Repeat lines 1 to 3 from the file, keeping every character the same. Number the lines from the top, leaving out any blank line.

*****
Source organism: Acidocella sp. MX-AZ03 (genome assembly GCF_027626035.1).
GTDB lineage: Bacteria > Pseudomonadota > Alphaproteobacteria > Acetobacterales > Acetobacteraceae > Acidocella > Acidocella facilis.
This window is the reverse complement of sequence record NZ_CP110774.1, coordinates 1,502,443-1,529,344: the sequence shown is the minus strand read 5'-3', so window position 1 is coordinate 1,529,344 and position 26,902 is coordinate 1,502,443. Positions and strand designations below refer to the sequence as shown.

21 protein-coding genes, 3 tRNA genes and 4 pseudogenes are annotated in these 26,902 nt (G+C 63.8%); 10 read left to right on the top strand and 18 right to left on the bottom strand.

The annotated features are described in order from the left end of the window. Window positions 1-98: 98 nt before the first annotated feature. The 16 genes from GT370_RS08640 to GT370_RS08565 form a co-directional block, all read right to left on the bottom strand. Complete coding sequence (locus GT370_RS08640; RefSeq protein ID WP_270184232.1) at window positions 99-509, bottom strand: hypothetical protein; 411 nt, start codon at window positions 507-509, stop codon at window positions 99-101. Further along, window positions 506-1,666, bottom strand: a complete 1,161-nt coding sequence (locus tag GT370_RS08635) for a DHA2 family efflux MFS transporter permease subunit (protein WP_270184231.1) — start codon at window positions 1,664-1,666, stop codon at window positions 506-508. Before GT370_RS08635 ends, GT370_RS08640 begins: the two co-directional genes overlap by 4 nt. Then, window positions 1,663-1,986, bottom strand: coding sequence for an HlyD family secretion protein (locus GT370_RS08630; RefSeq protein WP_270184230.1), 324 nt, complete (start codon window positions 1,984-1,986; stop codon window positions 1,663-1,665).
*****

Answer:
Source organism: Acidocella sp. MX-AZ03 (genome assembly GCF_027626035.1).
GTDB lineage: Bacteria > Pseudomonadota > Alphaproteobacteria > Acetobacterales > Acetobacteraceae > Acidocella > Acidocella facilis.
This window is the reverse complement of sequence record NZ_CP110774.1, coordinates 1,502,443-1,529,344: the sequence shown is the minus strand read 5'-3', so window position 1 is coordinate 1,529,344 and position 26,902 is coordinate 1,502,443. Positions and strand designations below refer to the sequence as shown.